CHUCK: I was happy because of the energy it created for all of us. This is an assembly line kind of job, and when suddenly the assembly is building Porsches instead of Volkswagens everybody gets excited from it. The production design people who are on tight budgets were allowed to go crazy and nuts. The stories sort of rejuvenated everybody here, plus I wanted to rearrange a few pieces on the chess table. It all started when plotting when Neil (Kristoff St. John) would get his eyesight back. I thought it has got to be big. We could have done six months of him pretending he could see. By the way, that story between Devon (Bryton James) Hilary (Mishael Morgan) and Neil is not going away. It didn’t end there. Neil can go off on this direction and that direction. Neil can drink, not cut his hair, and a lot of stuff, but that desire for revenge is not going to go away.
All of a sudden, viewers were thrust into and witnessed the Austin (Matthew Atkinson) murder storyline, and a reveal of his back-story that never existed before, and these Scooby-Doo gang-esque cabin murders. What was the impetus to create this?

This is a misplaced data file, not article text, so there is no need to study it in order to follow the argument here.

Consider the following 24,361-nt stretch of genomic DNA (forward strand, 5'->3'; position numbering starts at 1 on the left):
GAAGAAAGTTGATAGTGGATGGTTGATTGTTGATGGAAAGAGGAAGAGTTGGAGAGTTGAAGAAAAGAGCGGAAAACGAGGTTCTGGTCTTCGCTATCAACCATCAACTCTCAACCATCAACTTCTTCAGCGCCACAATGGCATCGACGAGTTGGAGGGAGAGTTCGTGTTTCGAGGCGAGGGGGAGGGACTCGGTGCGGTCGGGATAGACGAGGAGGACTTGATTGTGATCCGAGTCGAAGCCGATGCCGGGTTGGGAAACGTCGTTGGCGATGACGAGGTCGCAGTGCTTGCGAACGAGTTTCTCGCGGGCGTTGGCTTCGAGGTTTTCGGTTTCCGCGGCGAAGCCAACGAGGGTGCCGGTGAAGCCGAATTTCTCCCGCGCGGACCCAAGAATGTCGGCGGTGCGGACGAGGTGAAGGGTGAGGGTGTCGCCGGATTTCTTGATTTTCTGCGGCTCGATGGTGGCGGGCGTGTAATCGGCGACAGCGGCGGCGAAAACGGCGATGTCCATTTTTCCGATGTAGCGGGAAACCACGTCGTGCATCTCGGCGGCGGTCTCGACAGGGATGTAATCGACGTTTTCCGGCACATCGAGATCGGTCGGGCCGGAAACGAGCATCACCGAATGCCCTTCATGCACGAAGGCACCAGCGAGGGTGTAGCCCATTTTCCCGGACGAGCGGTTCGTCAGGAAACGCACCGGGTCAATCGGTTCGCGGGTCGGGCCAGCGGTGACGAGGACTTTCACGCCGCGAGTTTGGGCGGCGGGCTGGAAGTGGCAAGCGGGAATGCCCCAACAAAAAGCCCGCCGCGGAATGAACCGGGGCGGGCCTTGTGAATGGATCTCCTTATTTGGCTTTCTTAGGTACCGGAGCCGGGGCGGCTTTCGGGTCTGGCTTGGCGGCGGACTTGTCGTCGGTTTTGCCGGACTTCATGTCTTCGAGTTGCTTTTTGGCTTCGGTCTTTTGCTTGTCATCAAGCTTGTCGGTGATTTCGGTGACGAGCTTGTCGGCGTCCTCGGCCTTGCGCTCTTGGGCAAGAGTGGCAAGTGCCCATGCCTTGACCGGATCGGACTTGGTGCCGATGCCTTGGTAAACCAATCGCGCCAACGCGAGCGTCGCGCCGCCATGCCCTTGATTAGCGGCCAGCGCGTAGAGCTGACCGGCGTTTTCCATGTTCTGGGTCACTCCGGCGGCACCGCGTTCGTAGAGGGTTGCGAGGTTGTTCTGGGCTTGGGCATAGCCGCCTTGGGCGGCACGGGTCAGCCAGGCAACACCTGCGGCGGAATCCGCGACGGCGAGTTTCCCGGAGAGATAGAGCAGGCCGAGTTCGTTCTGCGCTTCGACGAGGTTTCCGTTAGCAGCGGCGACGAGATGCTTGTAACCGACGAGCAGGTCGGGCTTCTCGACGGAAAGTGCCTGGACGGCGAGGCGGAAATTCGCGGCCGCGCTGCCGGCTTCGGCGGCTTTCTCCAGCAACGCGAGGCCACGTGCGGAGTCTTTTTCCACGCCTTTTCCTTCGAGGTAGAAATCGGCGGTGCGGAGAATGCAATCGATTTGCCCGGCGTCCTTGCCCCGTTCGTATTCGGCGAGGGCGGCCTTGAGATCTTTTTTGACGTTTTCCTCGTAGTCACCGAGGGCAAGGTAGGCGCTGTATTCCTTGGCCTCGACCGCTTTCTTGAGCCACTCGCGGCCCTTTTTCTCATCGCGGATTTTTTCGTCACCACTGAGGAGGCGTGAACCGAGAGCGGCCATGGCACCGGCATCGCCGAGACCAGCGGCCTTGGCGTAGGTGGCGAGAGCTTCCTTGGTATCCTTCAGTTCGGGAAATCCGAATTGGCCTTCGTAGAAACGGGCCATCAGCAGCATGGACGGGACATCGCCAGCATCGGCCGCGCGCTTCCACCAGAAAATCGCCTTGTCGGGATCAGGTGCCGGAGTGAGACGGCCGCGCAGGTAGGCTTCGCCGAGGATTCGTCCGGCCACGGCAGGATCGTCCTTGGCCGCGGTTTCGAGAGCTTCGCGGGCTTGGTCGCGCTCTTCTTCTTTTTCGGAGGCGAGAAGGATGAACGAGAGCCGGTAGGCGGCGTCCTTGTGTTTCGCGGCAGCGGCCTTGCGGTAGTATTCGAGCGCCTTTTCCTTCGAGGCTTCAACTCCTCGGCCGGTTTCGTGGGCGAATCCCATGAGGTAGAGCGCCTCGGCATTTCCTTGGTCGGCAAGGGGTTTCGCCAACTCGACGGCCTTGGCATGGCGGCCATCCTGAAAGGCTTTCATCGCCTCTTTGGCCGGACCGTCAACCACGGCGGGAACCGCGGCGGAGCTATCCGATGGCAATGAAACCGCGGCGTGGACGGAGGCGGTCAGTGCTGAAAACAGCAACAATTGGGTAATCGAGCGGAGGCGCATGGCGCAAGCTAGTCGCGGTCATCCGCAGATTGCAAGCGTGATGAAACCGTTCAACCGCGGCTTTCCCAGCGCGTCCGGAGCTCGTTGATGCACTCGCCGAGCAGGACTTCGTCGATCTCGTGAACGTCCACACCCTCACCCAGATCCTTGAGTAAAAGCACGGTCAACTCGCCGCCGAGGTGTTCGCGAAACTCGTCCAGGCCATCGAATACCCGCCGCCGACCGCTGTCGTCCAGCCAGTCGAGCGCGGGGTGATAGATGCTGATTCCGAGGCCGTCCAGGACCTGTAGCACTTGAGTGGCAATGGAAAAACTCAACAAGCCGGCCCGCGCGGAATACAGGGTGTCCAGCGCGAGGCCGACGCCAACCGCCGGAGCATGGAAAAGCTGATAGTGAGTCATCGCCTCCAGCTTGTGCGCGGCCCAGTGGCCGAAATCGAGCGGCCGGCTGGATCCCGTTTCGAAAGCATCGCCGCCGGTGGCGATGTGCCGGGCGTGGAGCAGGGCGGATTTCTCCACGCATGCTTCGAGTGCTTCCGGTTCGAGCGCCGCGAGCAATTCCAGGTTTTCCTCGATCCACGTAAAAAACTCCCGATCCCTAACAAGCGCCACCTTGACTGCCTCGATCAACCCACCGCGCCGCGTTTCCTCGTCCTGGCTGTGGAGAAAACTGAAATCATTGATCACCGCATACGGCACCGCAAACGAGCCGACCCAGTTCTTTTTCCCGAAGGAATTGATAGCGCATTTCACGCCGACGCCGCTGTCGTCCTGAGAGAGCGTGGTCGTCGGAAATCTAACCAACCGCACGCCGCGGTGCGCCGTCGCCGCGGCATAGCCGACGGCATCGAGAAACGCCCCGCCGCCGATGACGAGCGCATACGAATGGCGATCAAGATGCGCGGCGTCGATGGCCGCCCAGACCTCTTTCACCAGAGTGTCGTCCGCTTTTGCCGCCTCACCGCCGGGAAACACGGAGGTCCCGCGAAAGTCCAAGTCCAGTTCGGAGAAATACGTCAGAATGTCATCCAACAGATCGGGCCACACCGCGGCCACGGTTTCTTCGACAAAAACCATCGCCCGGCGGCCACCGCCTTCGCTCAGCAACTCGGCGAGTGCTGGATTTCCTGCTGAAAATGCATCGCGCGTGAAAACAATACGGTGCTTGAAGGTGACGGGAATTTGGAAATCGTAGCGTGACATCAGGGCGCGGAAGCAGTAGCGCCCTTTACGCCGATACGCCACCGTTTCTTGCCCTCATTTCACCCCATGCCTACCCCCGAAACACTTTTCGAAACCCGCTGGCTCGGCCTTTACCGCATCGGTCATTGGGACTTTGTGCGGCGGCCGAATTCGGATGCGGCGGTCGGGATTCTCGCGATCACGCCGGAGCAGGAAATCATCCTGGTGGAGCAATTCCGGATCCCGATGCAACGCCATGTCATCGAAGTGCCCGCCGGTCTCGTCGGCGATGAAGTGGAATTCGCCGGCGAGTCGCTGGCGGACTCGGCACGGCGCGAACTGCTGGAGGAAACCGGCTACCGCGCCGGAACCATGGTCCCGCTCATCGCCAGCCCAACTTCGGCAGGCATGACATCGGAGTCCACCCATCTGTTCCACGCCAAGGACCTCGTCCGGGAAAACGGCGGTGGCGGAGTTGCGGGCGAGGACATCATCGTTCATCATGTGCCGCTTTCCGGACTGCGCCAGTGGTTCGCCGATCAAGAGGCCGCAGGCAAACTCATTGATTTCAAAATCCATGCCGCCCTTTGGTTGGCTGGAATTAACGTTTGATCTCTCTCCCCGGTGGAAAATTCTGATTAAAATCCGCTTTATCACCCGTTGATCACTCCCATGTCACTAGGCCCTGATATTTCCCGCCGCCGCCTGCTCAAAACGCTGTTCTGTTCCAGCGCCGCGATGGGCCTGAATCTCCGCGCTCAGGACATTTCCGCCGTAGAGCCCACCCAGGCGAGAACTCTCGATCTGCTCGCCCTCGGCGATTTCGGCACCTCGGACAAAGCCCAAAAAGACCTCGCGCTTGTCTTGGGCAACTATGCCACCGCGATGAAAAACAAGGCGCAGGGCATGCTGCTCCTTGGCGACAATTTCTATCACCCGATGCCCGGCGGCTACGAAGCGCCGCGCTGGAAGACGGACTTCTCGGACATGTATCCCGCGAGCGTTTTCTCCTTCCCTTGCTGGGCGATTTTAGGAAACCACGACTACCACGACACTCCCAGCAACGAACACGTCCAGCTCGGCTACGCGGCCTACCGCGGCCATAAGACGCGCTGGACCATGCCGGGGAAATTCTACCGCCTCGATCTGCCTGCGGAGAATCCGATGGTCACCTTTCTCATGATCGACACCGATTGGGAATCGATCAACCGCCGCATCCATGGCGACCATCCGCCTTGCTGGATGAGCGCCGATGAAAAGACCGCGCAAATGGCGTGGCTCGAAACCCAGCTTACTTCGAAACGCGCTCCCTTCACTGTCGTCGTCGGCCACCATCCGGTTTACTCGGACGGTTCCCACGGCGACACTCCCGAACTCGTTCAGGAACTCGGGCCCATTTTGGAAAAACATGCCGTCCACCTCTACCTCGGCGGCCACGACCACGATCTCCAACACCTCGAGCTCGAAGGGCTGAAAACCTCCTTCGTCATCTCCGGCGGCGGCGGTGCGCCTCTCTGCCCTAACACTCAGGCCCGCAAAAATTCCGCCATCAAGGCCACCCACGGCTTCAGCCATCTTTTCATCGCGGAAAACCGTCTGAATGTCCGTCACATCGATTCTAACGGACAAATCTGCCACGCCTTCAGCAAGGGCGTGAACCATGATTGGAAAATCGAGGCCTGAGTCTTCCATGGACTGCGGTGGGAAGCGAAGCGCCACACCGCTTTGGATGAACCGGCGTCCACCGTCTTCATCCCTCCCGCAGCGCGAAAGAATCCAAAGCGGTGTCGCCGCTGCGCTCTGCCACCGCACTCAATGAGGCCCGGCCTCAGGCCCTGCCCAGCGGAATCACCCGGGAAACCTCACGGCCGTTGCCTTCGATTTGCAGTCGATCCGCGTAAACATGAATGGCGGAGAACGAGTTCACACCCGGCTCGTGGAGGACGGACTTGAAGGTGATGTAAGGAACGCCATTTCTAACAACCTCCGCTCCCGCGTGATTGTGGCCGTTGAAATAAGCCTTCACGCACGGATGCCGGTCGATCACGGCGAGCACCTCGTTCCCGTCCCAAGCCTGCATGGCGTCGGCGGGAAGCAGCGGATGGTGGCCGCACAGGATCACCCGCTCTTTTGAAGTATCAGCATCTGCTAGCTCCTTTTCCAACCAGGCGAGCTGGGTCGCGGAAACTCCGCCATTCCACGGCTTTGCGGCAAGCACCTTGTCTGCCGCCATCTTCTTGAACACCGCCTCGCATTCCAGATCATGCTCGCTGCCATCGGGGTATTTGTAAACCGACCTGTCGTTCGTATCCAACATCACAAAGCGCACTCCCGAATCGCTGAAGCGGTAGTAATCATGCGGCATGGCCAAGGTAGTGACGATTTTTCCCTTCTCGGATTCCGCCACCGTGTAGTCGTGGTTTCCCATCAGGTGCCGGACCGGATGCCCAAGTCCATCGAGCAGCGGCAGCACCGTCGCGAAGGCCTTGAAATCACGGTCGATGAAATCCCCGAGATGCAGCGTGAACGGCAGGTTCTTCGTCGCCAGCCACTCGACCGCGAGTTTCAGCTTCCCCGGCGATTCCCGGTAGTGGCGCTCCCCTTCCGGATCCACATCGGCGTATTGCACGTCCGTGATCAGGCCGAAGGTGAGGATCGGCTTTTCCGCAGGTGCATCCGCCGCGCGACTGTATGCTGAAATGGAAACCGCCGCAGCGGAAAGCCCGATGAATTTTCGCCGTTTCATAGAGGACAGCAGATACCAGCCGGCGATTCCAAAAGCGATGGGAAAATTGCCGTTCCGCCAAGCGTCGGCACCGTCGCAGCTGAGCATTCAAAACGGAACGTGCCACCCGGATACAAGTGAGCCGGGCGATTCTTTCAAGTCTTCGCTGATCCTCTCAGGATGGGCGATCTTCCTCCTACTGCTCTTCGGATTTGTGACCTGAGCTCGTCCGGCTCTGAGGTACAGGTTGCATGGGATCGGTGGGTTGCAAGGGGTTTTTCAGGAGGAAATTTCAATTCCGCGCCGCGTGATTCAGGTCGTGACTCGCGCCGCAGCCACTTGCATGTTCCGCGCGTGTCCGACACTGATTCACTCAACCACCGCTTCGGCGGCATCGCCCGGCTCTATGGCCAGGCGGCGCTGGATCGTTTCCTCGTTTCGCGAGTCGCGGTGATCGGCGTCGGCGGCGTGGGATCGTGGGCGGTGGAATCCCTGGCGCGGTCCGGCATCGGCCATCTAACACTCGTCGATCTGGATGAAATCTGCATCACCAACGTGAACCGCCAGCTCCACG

CHUCK: That was a writer looking at the character of Austin, who is this good-looking guy who is married to Summer (Hunter King), and who was told of some of the wacky good stuff about his back-story. So, I thought that was over-the-top, and then the writers ended that, and now Austin and Summer were in this boring marriage and it’s a story about money, and he is a documentary filmmaker, and he is on once a week. Hunter is amazing, and she is on one and a half times a week, as well as Melissa Ordway (Abby). There is personality on this show with these kids, and I thought they weren’t being used. That’s what happens on the soaps, especially when you have a dynamic upper tier veteran cast and a big middle tier like with Justin Hartley (Adam) and Melissa Claire Egan (Chelsea). So it was about taking these kids and giving them their own story, and killing somebody. I then go, “OK. Which one do I sacrifice?” And that is a very difficult decision to make, because these actors are all people and human beings with jobs. So, when I started going over the story I thought Austin was perfect for this, because I will give him the back-story I would have been telling before I got here. I would have been telling the story of Austin having an affair with Abby. Then have Fen (Max Ehrich) being a part of it and finding out, and then we will bring in Lachlan Buchanan as Kyle, this really good looking young guy who has this thing for Summer. Then it’s about who killed Austin? We have gotten to play pretty much all the cool stuff you get to see in a murder storyline. We are going to have a big shock when we reveal who the murderer is.